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The Equity Waterfall for a Syndicator

I just wrote an article about my preferred structure for structuring the equity financing with senior equity, preferred equity, and common equity.

A syndicator that raises private equity may consider an equity waterfall that is similar to a combination of debt and equity. Treat the senior equity like a 1st lien and the preferred equity like a 2nd lien, with a debt-like structure with a fixed annual rate, amortization term, and rolled-in points. An amortization schedule shows…

You can read the article by clicking here.

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Guru Interest Rates

I am often astonished at the real estate “Guru” who charge outrageous (unpublished) interest rates for their products. As if their astronomical pricing isn’t bad enough, they offer time payment plans that are nothing short of usurious, making high credit card interest rates seem reasonable in comparison.

I recently sat through a yet another long-winded video pitch for an over priced product. At the end of the pitch (interspersed with assertions of the “good life” with easy riches), the price tag came in at $497 for a single payment, or three monthly payments of $175. You can choose to pay on your credit card $497 now, or three payments of $175 totaling $525. That seems reasonable, right? A $28 finance charge for the convenience of spreading out your payments doesn’t seem so bad, when you consider it’s a $497 product. Yeah, right!

First, why would you need to spread out the payments when buying on a credit card? Most credit cards allow paying off a purchase over time. Is your credit card maxed out? Then why are you buying yet another guru product when you can’t even manage your own personal finances?

Next, what is the effective annual interest rate on that time payment purchase? Three payments of $175 with the first payment now, leaves $322=$497-$175 to pay over the next 2 months. Get out your financial calculator, plug in 2 payments, Present Value $322, periodic payment -$175, Future Value zero, and solve for the interest rate. That comes to 68.92% annual interest rate! You would be better off just paying the full price and paying off your credit card at a 20% annual interest rate (less than one-third of the guru interest rate).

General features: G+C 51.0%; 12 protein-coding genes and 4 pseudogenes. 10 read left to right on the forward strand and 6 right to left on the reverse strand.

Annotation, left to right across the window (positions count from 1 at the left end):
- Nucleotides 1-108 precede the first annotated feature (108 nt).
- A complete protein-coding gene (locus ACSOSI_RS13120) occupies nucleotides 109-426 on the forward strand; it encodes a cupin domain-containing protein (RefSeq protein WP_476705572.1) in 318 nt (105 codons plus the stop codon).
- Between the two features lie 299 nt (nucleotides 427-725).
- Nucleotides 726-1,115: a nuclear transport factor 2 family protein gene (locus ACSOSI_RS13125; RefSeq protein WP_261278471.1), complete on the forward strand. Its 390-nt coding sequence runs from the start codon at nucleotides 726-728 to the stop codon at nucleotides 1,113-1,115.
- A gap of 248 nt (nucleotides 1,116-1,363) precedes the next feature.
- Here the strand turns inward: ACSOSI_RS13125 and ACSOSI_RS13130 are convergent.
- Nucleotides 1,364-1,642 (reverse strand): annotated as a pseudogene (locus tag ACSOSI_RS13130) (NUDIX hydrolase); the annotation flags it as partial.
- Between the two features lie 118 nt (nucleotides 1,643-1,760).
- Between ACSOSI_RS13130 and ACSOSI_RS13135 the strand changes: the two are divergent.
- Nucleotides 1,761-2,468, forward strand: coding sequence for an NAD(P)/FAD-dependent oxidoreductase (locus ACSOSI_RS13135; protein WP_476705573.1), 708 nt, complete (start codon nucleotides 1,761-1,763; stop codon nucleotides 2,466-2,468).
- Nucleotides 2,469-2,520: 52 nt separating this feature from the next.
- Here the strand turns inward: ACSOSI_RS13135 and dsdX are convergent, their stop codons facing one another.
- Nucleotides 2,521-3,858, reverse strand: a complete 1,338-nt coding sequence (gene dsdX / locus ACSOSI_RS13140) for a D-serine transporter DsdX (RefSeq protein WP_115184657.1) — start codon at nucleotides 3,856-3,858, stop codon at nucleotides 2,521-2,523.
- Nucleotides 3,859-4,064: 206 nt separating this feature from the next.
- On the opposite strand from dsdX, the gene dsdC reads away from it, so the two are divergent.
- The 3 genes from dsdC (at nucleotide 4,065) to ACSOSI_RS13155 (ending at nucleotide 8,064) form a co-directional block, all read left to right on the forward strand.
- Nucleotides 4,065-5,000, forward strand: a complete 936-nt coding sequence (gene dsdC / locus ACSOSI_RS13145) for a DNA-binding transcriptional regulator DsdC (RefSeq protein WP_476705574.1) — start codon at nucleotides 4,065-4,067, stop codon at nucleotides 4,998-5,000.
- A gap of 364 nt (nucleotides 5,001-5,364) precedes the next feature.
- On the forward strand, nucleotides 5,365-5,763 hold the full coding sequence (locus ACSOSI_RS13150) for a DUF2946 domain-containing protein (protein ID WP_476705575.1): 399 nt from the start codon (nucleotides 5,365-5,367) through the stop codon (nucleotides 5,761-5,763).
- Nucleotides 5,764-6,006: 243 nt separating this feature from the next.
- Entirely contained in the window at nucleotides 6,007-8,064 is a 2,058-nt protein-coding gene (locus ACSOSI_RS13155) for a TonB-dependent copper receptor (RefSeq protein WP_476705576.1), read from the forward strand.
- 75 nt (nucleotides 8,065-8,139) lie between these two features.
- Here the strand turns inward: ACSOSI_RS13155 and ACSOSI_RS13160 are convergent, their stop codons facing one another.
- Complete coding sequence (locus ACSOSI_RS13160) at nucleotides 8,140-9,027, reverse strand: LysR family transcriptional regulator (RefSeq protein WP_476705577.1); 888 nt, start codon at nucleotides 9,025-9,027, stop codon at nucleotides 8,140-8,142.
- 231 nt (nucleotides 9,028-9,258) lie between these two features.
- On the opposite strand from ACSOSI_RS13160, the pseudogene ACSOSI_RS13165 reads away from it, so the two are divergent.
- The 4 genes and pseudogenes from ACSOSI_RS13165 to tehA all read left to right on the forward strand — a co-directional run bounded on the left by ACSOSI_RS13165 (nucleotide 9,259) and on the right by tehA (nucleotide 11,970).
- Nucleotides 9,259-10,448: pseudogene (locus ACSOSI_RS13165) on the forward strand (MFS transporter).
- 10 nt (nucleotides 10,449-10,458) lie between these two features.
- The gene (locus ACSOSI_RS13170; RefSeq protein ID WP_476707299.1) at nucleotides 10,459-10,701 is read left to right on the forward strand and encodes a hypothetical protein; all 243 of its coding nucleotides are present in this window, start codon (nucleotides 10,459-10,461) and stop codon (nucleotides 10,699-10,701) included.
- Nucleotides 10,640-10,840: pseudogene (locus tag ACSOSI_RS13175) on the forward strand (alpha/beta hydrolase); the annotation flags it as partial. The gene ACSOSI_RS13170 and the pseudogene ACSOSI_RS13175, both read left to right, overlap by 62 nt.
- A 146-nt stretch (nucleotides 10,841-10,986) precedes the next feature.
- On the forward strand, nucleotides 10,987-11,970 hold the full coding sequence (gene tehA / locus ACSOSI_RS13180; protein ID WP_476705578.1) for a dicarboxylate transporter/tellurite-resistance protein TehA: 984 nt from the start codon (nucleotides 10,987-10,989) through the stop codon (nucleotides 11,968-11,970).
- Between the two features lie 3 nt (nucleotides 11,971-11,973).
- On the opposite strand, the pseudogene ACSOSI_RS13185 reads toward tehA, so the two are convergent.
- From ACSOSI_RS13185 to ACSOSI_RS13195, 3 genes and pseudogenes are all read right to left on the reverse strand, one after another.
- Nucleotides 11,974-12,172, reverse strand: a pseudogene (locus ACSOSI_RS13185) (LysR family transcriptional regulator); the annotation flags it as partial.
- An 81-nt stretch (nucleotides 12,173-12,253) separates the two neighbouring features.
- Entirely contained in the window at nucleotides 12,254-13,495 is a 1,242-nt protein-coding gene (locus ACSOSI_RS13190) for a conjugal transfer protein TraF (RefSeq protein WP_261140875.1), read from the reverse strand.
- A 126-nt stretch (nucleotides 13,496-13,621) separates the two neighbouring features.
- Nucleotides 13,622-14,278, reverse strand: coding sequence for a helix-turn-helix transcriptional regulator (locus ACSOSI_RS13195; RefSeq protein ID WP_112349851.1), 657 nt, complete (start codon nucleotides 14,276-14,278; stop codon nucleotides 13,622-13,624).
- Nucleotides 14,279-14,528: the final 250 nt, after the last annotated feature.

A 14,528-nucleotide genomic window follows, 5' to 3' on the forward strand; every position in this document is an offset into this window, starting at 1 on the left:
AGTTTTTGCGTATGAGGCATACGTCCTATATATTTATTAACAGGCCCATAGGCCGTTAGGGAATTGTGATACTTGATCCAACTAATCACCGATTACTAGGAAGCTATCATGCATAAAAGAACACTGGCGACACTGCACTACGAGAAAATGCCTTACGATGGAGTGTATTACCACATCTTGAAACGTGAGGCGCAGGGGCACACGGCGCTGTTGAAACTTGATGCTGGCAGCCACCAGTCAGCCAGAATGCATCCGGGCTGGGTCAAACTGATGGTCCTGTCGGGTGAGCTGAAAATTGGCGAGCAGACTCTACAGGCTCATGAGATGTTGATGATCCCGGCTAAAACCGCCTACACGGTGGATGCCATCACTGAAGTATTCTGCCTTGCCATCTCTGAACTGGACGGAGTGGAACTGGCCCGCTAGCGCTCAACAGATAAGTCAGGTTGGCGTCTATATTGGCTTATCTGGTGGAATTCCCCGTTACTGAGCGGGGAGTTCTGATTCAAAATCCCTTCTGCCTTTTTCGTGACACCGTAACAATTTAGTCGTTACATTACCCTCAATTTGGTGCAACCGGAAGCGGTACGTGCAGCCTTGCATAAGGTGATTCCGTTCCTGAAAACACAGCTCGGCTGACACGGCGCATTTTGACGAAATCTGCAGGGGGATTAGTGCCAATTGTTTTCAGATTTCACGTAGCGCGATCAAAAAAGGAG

The guru is preying on financially illiterate folks who are desperate for a solution to their money problems. (Hint: They have money problems precisely because they are financially illiterate!) This is one of the ways that I filter out the greedy online marketers. Is their price reasonable considering the amount of real content versus puffery? Are they truly committed to their customer’s success? Or are they just trying to squeeze out every last penny from anyone desperate, foolish or naïve enough to fall for their latest pitch of easy riches?

If you are truly focused on getting out of personal debt, then take a look at my Excel 2007 spreadsheet Power Debt Plan by clicking here.

What if you are so broke that you can’t afford Microsoft Excel 2007? Just buy a $7 thumb drive (also called a “Flash Drive”) at Best Buy or Staples to hold your computer files, go to a public library and plug into one of their computers that already has Microsoft Office 2007 or later. Buy my product, download it and save it on your thumb drive. Then run the numbers on the public computer. I show you how to do it with several mp4 video tutorials. You can download a free mp4 video player for your Windows or MAC computer from

Financial literacy is the key to financial freedom. Take the first step by understanding what your personal debt is really costing you, then make a plan to get out of your personal debt by clicking here.